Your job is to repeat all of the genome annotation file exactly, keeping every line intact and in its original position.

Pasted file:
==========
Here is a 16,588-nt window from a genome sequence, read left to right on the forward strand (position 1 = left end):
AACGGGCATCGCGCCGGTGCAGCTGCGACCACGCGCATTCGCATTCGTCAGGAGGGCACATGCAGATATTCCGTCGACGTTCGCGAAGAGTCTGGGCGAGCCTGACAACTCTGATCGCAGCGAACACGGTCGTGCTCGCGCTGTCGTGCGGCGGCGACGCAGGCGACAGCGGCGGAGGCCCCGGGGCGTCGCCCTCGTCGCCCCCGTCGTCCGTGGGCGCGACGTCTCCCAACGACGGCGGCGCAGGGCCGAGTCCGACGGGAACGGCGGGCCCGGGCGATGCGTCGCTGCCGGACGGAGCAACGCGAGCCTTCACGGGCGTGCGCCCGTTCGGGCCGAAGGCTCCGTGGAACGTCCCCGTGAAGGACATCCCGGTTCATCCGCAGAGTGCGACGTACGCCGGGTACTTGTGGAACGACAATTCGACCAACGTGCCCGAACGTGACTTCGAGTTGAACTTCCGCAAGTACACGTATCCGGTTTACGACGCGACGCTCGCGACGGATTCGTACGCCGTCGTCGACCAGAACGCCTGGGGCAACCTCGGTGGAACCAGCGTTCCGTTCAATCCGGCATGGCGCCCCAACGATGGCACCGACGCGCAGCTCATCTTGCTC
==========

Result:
Here is a 16,588-nt window from a genome sequence, read left to right on the forward strand (position 1 = left end):
AACGGGCATCGCGCCGGTGCAGCTGCGACCACGCGCATTCGCATTCGTCAGGAGGGCACATGCAGATATTCCGTCGACGTTCGCGAAGAGTCTGGGCGAGCCTGACAACTCTGATCGCAGCGAACACGGTCGTGCTCGCGCTGTCGTGCGGCGGCGACGCAGGCGACAGCGGCGGAGGCCCCGGGGCGTCGCCCTCGTCGCCCCCGTCGTCCGTGGGCGCGACGTCTCCCAACGACGGCGGCGCAGGGCCGAGTCCGACGGGAACGGCGGGCCCGGGCGATGCGTCGCTGCCGGACGGAGCAACGCGAGCCTTCACGGGCGTGCGCCCGTTCGGGCCGAAGGCTCCGTGGAACGTCCCCGTGAAGGACATCCCGGTTCATCCGCAGAGTGCGACGTACGCCGGGTACTTGTGGAACGACAATTCGACCAACGTGCCCGAACGTGACTTCGAGTTGAACTTCCGCAAGTACACGTATCCGGTTTACGACGCGACGCTCGCGACGGATTCGTACGCCGTCGTCGACCAGAACGCCTGGGGCAACCTCGGTGGAACCAGCGTTCCGTTCAATCCGGCATGGCGCCCCAACGATGGCACCGACGCGCAGCTCATCTTGCTC